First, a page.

A COUPLE have been given £220,000 compensation after a giant sinkhole forced them out of their home.

David O'Connor and Susan Docherty got the cash after suing Scottish Water at the Court of Session after the huge hole ate up their garden.

The pair claimed the company didn't do enough to prevent the void from opening at their property in December 2013 in Calton.

They claimed that Scottish Water should have done more to ensure the structural integrity of a manhole close to their house.

Lawyers for Mr O'Connor and Ms Docherty argued that a water mains near to their home burst in December 2008.

Their legal team argued that the liquid damaged the structural support for a nearby sewer and a manhole, causing the sinkhole to appear five years later.

The court heard that the couple believed Scottish Water needed to do more to ensure the structure was sound.

Lawyers for Scottish Water claimed that the water main leak didn't contribute to the appearance of the hole and that they had done everything in their power.

But in a judgement published at the court judge Lady Wolffe in favour of the couple.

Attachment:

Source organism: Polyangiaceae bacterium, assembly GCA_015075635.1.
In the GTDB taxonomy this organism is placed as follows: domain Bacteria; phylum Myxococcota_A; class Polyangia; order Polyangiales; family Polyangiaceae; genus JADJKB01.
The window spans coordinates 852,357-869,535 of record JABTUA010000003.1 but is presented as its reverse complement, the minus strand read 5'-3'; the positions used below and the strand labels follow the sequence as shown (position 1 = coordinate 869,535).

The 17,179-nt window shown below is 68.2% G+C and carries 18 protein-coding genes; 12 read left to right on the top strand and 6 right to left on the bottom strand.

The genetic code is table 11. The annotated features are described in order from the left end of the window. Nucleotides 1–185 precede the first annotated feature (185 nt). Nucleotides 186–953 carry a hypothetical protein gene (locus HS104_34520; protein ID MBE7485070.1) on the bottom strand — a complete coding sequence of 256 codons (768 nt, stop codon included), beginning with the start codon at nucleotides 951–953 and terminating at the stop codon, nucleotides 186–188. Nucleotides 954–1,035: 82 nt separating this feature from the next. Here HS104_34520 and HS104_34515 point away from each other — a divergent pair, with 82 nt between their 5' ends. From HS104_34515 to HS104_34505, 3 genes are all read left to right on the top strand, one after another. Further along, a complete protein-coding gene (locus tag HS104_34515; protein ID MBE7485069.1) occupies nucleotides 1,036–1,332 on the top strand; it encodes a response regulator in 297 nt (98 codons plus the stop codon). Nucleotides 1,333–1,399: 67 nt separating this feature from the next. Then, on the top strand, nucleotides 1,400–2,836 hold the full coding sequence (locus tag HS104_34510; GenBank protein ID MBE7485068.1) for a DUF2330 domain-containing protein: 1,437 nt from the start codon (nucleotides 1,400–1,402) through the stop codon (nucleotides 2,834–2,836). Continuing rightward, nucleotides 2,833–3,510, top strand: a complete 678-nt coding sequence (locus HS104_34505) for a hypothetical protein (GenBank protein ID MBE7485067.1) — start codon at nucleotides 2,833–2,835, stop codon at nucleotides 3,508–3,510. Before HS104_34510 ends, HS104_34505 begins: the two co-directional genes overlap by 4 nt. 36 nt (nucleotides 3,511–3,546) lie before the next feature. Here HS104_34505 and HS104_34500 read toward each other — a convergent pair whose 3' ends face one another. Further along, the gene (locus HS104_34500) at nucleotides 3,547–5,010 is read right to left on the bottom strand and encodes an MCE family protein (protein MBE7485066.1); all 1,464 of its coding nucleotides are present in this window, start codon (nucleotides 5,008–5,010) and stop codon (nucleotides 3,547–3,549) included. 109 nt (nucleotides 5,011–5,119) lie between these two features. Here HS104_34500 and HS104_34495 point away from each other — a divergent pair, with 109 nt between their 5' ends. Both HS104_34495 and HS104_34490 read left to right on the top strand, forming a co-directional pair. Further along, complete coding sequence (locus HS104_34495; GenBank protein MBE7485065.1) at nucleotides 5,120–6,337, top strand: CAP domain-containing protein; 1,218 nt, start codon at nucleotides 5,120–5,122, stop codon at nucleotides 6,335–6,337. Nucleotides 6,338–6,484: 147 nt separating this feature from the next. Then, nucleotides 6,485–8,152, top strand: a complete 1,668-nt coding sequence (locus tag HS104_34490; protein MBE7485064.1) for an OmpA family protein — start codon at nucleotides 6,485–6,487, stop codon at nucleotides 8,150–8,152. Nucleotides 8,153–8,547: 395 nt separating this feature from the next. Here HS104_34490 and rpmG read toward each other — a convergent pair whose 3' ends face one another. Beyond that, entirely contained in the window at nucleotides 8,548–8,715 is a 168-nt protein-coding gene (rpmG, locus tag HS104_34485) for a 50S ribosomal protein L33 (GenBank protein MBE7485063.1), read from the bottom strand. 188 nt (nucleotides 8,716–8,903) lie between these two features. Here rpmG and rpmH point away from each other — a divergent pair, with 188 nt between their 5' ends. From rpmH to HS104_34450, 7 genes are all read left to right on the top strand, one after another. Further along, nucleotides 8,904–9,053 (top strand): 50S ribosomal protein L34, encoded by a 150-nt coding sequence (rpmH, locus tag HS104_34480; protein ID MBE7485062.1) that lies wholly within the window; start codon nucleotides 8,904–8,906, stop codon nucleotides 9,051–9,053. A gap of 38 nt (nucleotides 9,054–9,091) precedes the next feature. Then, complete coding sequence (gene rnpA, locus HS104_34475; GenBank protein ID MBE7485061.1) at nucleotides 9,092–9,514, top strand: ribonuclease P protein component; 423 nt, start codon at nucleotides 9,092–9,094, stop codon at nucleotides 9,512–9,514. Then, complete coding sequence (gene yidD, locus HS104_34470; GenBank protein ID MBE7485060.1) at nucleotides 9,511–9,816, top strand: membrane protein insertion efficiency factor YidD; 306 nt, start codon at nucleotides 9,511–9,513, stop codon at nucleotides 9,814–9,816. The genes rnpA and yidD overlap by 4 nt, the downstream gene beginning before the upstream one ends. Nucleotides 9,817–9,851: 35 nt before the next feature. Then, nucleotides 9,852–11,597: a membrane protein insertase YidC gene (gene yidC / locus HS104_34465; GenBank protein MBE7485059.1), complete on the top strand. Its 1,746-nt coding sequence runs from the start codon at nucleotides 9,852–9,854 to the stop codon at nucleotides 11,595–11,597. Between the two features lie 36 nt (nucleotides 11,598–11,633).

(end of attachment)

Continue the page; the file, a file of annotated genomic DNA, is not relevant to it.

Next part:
The judgement tells how the couple were forced to move after the presence of the sinkhole made their property uninhabitable.

Investigators who tried to establish what caused the sinkhole found that a nearby manhole had collapsed. This manhole, which was connected to a sewer, was the responsibility of Scottish Water.

Lady Wolffe wrote: "In advancing their case, the pursuers relied principally on the 2008 event, which created two sinkholes; one in the immediate vicinity of the manhole and a second further away across a nearby railway bridge.

"They also rely on evidence of a sinkhole in the immediate vicinity of the manhole noted in November 2013.

"It was also suggested that the property was on the site of a former public house (which was likely to have had a cellar) and the possible build up of water in this cellar may have also contributed to the collapse in December 2013.

"[Scottish Water] contend that the 2008 event was unrelated to, and had no causal connection, with the 2013 collapse.

"They advance alternative explanations for the 2013 collapse, including heavy rainfall in the month or so preceding the 2013 collapse and it is said, the poor quality generally of the land in this area."

Lawyers for Scottish Water argued that there was large amounts of rain fall in the area in the month leading up to the appearance of the sinkhole.

They argued that they had done everything in their power to ensure that the sinkhole didn't materialise.